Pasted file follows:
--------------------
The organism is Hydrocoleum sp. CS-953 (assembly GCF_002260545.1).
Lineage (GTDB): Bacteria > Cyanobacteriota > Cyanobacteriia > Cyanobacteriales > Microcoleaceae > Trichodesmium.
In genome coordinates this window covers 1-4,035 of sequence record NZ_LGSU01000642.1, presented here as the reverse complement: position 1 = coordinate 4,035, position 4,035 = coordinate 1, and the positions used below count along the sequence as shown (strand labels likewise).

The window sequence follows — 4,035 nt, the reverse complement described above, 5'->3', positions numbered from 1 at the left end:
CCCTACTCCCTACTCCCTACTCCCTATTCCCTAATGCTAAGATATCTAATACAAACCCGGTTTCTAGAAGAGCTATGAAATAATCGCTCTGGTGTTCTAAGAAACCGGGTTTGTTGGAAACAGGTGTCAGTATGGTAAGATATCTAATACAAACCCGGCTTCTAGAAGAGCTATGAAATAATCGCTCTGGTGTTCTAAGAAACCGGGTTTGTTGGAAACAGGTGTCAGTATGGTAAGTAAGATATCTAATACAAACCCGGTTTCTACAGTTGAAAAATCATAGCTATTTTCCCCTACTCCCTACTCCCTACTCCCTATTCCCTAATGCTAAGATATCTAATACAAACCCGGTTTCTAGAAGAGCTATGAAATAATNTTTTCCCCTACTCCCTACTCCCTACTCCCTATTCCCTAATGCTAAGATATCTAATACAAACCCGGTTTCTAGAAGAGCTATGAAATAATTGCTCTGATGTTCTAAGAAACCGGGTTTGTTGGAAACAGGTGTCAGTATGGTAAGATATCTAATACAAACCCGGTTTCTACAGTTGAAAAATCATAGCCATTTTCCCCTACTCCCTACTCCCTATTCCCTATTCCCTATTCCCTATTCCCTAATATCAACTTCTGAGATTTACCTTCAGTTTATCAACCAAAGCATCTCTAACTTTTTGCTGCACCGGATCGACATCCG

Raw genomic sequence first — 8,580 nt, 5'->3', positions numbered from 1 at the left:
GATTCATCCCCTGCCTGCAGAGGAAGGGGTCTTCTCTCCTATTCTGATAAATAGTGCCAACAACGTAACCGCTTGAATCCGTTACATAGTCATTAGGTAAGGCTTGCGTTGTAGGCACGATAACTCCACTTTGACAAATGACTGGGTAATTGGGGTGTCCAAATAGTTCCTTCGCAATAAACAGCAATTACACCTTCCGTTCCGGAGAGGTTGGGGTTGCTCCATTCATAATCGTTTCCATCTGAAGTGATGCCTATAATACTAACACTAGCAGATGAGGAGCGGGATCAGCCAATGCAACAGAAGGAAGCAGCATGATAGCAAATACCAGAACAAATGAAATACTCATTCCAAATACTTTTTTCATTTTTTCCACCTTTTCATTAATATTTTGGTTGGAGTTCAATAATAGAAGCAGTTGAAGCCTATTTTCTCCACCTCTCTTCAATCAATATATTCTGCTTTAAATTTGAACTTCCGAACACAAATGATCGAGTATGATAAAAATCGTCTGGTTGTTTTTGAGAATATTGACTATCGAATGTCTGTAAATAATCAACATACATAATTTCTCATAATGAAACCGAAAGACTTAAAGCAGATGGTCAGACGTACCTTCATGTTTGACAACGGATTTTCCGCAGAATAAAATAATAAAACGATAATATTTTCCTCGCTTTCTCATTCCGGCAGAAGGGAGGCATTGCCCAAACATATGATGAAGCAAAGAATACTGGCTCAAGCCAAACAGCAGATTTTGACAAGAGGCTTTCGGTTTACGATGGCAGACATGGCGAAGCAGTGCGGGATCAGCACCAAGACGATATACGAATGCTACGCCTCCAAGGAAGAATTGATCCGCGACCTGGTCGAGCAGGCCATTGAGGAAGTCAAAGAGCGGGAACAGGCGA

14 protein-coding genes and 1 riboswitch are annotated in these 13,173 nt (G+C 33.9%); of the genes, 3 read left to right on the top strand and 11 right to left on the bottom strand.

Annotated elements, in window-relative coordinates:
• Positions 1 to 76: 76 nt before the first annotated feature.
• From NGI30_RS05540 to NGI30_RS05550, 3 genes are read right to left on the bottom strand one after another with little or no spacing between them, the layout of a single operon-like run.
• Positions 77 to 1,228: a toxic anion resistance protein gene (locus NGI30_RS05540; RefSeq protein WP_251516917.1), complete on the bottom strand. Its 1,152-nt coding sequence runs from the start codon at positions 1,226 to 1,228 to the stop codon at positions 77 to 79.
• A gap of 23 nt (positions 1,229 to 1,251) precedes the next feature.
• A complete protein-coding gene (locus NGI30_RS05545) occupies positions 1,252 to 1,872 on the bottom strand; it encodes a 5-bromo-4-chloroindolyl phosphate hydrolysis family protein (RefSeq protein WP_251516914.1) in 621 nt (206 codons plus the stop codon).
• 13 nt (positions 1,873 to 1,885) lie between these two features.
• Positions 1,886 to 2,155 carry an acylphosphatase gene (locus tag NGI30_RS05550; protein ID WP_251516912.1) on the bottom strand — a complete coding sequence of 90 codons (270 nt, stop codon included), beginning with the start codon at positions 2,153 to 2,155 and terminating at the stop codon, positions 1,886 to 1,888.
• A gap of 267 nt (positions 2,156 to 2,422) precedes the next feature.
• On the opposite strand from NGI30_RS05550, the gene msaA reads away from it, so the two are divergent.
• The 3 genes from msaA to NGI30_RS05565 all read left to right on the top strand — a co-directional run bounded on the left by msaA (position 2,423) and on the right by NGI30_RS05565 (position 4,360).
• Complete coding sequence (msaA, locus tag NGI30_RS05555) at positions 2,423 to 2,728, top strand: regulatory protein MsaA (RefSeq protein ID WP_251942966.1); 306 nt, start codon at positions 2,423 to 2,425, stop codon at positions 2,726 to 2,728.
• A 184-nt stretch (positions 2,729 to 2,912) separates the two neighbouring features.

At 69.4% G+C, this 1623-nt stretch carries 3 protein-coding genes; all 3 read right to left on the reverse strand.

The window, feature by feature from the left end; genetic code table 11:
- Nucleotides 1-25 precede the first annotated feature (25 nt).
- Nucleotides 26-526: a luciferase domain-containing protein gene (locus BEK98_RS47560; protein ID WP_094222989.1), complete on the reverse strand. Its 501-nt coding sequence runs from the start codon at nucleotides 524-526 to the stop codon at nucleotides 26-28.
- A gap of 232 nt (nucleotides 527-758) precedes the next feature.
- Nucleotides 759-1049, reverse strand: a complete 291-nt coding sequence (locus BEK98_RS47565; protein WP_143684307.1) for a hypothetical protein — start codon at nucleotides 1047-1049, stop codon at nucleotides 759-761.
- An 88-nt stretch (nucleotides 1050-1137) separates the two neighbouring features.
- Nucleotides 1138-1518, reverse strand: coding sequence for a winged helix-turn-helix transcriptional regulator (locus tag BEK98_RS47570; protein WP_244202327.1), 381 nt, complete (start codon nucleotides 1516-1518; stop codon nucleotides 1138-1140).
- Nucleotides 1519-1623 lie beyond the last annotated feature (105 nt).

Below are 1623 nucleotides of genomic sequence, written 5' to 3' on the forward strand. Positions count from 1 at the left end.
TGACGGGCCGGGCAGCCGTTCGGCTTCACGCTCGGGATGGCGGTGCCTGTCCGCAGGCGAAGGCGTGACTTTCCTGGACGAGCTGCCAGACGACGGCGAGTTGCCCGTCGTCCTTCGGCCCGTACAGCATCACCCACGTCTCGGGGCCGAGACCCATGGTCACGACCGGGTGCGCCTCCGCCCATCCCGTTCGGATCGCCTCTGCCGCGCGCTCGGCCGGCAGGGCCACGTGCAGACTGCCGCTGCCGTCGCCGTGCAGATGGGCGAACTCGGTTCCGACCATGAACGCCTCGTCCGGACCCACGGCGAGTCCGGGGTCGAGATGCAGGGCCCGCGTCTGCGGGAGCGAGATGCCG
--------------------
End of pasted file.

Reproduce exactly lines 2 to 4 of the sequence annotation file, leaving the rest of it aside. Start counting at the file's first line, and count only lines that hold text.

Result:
Lineage (GTDB): Bacteria > Cyanobacteriota > Cyanobacteriia > Cyanobacteriales > Microcoleaceae > Trichodesmium.
In genome coordinates this window covers 1-4,035 of sequence record NZ_LGSU01000642.1, presented here as the reverse complement: position 1 = coordinate 4,035, position 4,035 = coordinate 1, and the positions used below count along the sequence as shown (strand labels likewise).

The window sequence follows — 4,035 nt, the reverse complement described above, 5'->3', positions numbered from 1 at the left end: